Name: joy

Who is asking: Student
Level: Middle

Question: how can you prove a quadrilateral to be a parallelogram?

Hi Joy,

There are dozens of ways to 'prove' a quadrilateral is a parallelogram. Dozens of pairs of properties which are equivalent, in the sense that knowing one set gives each of the others.

Standard examples would be:

a quadrialteral with opposite sides equal (and not self-intersecting).
a quadrilateral with opposite angles equal (and not self-intersecting).
a quadrilateral in which the diagonals bisect one another.
a quadrilateral in which opposite sides are parallel
a quadrilateral with one pair of opposite sides parallel and equal in length. (and not self-intersecting).

With so many to choose from, there is a single 'picture' that captures all the key facts: a quadrilateral ABCD which has a half-turn symmetry taking A to C, B to D, .... .

If you SEE this half turn symmetry, then all the samples I listed above become obvious properties.

If you take any to the list above (and many other pairs) then you can look for ways to PROVE the half turn symmetry from the pair of facts.

For example:
A quadrilateral with opposite sides equal (and not self-intersecting) is a parallelogram.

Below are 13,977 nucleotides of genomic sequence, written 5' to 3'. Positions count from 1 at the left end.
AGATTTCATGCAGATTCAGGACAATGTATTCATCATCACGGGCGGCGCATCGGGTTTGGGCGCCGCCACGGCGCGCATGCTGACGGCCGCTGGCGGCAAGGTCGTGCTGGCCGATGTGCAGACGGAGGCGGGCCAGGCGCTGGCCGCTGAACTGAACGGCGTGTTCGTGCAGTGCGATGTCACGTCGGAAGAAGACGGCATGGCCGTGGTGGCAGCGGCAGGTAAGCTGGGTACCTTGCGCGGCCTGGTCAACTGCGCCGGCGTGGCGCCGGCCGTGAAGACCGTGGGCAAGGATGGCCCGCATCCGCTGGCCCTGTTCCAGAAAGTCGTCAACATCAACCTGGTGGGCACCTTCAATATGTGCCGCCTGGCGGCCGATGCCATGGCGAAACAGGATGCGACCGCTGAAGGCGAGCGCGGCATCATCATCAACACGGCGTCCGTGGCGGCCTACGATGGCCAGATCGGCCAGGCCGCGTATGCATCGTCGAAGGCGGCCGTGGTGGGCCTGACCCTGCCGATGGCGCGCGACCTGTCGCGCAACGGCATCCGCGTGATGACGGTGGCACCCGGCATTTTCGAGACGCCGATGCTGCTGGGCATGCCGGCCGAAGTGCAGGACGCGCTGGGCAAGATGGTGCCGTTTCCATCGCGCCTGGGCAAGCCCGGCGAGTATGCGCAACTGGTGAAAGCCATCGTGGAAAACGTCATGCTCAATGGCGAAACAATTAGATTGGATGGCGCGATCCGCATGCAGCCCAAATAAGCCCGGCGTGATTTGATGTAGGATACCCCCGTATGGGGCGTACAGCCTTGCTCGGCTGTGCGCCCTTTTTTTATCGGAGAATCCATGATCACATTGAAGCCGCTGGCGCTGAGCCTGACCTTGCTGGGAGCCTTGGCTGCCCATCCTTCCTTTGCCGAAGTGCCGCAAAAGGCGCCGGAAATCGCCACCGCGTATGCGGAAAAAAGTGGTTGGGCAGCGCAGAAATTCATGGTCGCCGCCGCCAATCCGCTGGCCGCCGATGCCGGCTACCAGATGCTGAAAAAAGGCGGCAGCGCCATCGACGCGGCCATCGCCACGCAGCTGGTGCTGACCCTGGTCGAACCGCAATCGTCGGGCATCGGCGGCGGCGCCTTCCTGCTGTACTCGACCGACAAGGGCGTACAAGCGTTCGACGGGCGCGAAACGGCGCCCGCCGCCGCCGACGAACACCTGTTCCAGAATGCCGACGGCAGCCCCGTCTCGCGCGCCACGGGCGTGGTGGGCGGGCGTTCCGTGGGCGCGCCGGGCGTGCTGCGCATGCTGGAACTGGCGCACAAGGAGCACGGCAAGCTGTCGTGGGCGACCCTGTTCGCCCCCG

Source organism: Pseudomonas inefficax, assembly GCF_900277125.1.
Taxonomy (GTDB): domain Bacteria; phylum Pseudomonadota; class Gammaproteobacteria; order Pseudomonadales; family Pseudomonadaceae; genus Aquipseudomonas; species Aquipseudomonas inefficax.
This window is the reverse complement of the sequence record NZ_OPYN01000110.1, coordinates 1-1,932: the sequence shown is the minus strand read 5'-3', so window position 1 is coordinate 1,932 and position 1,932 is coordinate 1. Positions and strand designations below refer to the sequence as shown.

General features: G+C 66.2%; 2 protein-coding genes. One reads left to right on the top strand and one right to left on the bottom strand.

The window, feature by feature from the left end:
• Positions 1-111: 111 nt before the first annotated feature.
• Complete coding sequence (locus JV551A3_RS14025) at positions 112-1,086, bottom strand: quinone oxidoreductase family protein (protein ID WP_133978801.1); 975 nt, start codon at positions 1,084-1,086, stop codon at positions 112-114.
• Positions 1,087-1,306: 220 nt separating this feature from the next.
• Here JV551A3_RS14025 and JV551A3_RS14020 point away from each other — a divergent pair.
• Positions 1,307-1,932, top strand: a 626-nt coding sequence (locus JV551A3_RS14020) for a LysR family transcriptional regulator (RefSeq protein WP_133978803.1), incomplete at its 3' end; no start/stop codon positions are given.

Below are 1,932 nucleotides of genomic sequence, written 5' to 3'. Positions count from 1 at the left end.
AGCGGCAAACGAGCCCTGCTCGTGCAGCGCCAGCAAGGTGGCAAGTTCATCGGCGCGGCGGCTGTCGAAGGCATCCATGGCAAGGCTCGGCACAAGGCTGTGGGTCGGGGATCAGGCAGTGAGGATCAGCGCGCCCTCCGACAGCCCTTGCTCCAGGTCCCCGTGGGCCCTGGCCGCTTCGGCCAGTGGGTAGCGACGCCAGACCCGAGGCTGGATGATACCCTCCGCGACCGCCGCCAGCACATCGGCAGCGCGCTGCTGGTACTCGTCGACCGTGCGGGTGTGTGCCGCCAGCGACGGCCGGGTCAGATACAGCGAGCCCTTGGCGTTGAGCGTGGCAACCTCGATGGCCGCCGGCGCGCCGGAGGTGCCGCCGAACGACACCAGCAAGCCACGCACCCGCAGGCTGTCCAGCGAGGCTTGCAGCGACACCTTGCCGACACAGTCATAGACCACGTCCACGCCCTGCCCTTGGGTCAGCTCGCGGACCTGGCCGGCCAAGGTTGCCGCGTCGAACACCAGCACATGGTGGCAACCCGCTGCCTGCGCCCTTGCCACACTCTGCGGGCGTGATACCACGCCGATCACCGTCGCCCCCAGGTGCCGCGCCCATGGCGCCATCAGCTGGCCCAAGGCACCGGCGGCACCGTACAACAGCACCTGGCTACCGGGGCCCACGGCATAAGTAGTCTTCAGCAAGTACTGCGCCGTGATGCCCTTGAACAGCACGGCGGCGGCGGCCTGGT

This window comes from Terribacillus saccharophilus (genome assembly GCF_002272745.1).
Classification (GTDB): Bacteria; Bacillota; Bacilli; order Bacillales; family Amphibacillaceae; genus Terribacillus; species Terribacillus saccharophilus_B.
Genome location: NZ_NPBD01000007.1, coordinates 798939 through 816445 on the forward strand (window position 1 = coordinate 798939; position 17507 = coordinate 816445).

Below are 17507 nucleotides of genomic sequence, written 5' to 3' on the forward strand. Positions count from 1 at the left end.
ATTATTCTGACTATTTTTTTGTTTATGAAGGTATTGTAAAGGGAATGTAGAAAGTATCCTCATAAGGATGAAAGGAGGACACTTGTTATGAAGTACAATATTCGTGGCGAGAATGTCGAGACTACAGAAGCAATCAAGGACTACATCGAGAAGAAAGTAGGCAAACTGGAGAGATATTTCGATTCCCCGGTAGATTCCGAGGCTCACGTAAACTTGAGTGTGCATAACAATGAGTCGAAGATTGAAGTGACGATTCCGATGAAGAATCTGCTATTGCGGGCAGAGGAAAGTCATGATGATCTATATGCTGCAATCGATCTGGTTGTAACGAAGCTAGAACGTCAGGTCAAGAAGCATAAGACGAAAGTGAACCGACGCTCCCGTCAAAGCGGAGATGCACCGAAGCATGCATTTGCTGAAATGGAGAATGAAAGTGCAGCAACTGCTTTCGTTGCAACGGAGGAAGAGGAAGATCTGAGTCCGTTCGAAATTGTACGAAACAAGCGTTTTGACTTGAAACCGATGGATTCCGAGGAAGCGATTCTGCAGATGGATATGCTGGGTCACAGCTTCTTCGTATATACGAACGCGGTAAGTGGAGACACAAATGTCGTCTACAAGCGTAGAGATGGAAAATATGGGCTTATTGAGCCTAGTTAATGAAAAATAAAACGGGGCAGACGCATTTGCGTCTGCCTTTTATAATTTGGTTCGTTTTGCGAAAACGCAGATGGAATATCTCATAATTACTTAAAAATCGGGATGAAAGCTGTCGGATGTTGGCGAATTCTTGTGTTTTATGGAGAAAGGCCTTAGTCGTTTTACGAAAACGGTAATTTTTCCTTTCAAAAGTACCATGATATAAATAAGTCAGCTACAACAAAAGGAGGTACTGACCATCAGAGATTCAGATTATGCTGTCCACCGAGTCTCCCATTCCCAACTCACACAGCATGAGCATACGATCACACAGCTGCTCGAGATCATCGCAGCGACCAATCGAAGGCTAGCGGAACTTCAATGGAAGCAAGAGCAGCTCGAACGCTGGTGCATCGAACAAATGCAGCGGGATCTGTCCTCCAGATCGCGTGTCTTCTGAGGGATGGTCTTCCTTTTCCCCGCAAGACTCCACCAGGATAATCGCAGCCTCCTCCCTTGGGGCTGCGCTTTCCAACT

Proof: Draw a diagonal AC. Consider the two triangles ABC and CDA. |AB| = |CD| and |BC|=|DA| by assumption (Opposite sides equal). |AC| = |CA| (common side).

Therefore the two triangles are congruent. What IS the congruence - the map that takes one onto the other? With the common side AC = CA being reversed, and assuming B and D are on opposite sides of this common side, ( consequence of self- intersecting) the congruence IS a half-turn about the middle of AC.

Therefore the quadrilateral has all the other required properties, including opposite sides parallel, opposite angles parallel, etc.

So the approach I suggest, for many of the 'special quadrilaterals, is "look for the key symmetries". There is an analogous definition of a 'Kite" - a quadrilateral with a mirror symmetry in one diagonal. A rhombus is a quadrilateral with two lines of symmetry in the two diagonals. (You can move from these two mirrors to a half-turn, so a rhombus is a special parallelogram.)

Walter Whiteley
York University.

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